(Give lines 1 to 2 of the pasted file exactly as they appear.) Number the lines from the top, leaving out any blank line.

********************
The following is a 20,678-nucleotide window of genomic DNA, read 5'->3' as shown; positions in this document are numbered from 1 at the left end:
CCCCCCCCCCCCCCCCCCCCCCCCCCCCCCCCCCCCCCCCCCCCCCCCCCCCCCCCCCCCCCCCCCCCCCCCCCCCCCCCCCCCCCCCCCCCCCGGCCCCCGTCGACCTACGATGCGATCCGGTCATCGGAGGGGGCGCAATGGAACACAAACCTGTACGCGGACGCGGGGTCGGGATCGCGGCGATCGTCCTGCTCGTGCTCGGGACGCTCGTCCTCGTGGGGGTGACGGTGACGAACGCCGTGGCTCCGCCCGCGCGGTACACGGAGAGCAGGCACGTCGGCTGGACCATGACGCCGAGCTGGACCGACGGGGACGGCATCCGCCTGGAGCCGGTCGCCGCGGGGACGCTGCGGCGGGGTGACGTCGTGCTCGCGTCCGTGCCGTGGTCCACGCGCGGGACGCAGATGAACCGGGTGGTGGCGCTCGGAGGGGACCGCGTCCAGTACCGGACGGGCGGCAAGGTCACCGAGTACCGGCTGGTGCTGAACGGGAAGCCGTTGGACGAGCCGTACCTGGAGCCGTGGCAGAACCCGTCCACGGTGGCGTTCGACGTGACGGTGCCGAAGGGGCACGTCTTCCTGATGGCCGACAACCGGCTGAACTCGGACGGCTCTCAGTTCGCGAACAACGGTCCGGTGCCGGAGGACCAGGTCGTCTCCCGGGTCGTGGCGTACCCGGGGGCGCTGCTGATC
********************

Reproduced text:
The following is a 20,678-nucleotide window of genomic DNA, read 5'->3' as shown; positions in this document are numbered from 1 at the left end:
CCCCCCCCCCCCCCCCCCCCCCCCCCCCCCCCCCCCCCCCCCCCCCCCCCCCCCCCCCCCCCCCCCCCCCCCCCCCCCCCCCCCCCCCCCCCCCGGCCCCCGTCGACCTACGATGCGATCCGGTCATCGGAGGGGGCGCAATGGAACACAAACCTGTACGCGGACGCGGGGTCGGGATCGCGGCGATCGTCCTGCTCGTGCTCGGGACGCTCGTCCTCGTGGGGGTGACGGTGACGAACGCCGTGGCTCCGCCCGCGCGGTACACGGAGAGCAGGCACGTCGGCTGGACCATGACGCCGAGCTGGACCGACGGGGACGGCATCCGCCTGGAGCCGGTCGCCGCGGGGACGCTGCGGCGGGGTGACGTCGTGCTCGCGTCCGTGCCGTGGTCCACGCGCGGGACGCAGATGAACCGGGTGGTGGCGCTCGGAGGGGACCGCGTCCAGTACCGGACGGGCGGCAAGGTCACCGAGTACCGGCTGGTGCTGAACGGGAAGCCGTTGGACGAGCCGTACCTGGAGCCGTGGCAGAACCCGTCCACGGTGGCGTTCGACGTGACGGTGCCGAAGGGGCACGTCTTCCTGATGGCCGACAACCGGCTGAACTCGGACGGCTCTCAGTTCGCGAACAACGGTCCGGTGCCGGAGGACCAGGTCGTCTCCCGGGTCGTGGCGTACCCGGGGGCGCTGCTGATC